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I bought the same joystick… when I hooked it up to my meter with 5v I’m getting 1.8 to 3.3v on x and y and z twist is giving me only 0.05v to 0.10v. Is that normal ?

For x and y that is normal. The values 5600 and 10800 (out of a max range of 16384) correspond to 1.7 volts and 3.3 volts from a 5v supply. In other words the pot doesn’t give full range output.

For z twist you should be getting more range than that and it should be roughly centered on 2.5 volts. In fact the z range on mine is a bit bigger than the x and y range.

For reference:

One more thing just in case: if youre at that stage, make sure you get the polarity right, where higher voltage is plus X/Y/Z and lower voltage is minus X/Y/Z. There is currently no facility to flip the polarity in the firmware so you have to get it right before you solder everything up and discover it’s backwards.

Thanks Jamie! I wonder if I got a bad joystick. I did everything with spade connectors so flipping wires around (or replacing the joystick :/) shouldn’t be a problem.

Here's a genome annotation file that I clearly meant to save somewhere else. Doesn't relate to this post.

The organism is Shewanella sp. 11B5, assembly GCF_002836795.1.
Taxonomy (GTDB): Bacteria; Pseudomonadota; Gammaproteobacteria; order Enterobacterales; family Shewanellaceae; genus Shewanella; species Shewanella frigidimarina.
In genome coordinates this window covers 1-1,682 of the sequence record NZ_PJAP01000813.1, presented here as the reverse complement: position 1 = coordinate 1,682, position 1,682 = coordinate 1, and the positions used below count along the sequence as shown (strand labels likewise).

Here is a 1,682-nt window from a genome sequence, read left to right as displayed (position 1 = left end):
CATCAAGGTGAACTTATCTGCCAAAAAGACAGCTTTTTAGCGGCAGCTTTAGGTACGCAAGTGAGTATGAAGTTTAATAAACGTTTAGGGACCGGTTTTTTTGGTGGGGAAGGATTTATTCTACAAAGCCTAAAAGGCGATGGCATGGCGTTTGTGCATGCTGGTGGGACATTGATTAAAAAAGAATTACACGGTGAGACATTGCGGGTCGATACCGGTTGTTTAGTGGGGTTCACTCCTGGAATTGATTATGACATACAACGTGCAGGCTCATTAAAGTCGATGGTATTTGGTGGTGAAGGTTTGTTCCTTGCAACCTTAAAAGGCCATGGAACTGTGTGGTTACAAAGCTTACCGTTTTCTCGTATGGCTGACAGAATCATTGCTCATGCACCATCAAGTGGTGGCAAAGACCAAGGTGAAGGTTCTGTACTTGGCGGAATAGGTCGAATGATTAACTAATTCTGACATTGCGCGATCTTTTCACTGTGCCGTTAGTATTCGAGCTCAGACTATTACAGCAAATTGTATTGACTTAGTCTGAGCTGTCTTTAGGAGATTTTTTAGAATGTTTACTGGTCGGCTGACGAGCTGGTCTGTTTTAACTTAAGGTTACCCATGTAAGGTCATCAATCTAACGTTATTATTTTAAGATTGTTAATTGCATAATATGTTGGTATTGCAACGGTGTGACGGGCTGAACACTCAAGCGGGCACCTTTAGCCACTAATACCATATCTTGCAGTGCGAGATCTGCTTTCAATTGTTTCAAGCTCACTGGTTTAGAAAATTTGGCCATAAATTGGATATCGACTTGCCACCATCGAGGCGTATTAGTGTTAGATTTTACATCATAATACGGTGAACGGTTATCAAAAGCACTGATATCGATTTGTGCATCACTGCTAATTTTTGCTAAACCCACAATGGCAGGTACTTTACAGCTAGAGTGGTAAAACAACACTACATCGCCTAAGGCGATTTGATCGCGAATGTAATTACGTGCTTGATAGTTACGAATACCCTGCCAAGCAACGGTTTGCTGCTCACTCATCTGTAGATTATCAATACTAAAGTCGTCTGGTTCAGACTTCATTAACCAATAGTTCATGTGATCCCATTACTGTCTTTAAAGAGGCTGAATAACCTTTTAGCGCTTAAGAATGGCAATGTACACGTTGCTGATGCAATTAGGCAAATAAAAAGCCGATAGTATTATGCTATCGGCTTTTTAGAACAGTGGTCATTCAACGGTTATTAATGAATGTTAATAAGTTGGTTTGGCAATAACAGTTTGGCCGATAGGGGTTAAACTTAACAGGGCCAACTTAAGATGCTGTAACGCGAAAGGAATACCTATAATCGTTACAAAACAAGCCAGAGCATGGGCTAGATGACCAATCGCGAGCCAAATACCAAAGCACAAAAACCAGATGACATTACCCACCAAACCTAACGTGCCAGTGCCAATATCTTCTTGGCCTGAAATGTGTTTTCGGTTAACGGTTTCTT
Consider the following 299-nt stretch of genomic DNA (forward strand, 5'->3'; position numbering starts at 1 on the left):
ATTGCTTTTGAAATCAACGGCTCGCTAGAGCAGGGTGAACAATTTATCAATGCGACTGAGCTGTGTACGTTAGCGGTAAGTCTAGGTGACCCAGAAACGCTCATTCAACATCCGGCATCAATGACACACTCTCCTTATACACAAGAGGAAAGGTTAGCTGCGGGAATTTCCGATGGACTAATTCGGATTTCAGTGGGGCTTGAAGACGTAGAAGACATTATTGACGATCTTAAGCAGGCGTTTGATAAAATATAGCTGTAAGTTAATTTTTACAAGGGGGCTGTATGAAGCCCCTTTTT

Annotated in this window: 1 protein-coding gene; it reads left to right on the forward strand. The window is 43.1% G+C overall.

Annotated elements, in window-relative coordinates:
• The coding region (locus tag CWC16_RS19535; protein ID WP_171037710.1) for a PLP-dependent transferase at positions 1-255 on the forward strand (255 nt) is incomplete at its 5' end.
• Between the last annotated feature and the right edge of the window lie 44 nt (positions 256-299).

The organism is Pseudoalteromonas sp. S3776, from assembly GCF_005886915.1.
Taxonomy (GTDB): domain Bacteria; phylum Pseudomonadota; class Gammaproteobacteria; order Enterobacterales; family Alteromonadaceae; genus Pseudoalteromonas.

I’ll carry on and see how well it works.

On the Z direction check all 3 wires with an ohm meter. I think the color coding is weird. I just looked at mine and I think I have white connected to + and red connected to - and black connected to signal. But not completely sure, because it’s a bit of a rats nest.

That was it! I just assumed red and black were power and ground.
For future reference the wires up as you mentioned gives counter-clockwise twist increasing voltage (up). I get 1.5 to 3.5v now.

Yes I have clockwise (looking from the top) moving Z down, like screwing a bolt down into a nut, and counter-clockwise goes up, like loosening that same bolt. So it’s easy for me to remember. I can’t guarantee that the colors are standard, but you can switch it to go whichever direction you prefer.

Not being able to switch the polarity seemed like a weakness so I added this feature and submitted a PR: https://github.com/MarlinFirmware/Marlin/pull/16466

So you don’t have to be super careful when wiring it up. It’s so easy to get backwards.

Today is Marlin day for me I guess.

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Thanks! I got everything plugged in and after some dead zone tweaking it’s working really nice and smooth.